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After being traded for practically nothing last season, Andre Drummond has become a much-desired trade chip. What’s changed?
With several teams trying to increase their odds of hoisting the Larry O’Brien trophy this summer, the Cleveland Cavaliers’ Andre Drummond is becoming a much-targeted player. They seem to hope his rebounding, rim protection, and ability to score near the basket can be the missing piece for them. Yet with multiple teams eyeing him as a potential deadline acquisition, it makes how little he was traded for last season even more curious and raises questions about shifting priorities among NBA front offices.
On Feb. 6, 2020, Andre Drummond was traded to the Cavaliers in exchange for John Henson, Brandon Knight, and a second-round pick. It was a paltry return for a 26-year-old who had been named to his second All-Star Game just two years before. Knight and Henson had played just a combined 45 games for the Cavs that season and it was a great opportunity for Cleveland to buy low on the undervalued center.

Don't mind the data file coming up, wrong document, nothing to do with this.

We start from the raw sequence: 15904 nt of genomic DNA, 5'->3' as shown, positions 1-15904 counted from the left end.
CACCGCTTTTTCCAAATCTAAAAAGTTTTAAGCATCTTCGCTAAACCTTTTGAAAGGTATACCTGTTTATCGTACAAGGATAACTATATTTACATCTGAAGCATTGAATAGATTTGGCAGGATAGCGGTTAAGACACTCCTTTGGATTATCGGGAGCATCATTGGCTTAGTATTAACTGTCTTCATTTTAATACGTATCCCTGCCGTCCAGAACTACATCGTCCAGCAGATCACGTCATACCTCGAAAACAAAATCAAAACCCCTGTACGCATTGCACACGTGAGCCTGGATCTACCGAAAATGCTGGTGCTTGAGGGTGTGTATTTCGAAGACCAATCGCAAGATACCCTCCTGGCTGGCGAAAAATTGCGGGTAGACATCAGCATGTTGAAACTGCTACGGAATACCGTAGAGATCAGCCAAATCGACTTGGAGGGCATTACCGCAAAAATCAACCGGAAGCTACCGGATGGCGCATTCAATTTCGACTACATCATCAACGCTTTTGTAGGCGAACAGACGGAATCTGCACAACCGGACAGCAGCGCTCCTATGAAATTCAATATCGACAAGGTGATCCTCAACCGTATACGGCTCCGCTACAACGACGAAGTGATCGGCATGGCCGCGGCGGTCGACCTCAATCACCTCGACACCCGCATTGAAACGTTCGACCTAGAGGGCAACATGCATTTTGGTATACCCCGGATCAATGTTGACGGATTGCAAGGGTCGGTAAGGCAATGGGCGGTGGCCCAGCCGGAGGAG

Through the first quarter of the season, Drummond has shown himself to be, if not an All-Star caliber player, then at least a solid starting center. He remains one of the best rebounders in the NBA, leading the league in both defensive and total rebound percentage, and a fine rim protector. While the Cavaliers are a below average defensive team, they would likely be even worse without him. His offensive game remains limited, but mostly effective. His career-low field goal percentage is concerning, though part of that is due to him taking on an increased load on that end. He is averaging two more field goal attempts per game than his previous career high and his usage percentage is more than five percentage points higher than ever before. While he is fine at put-backs and scoring near the basket, he does not have a refined and varied enough offensive game to be relied on this heavily offensively.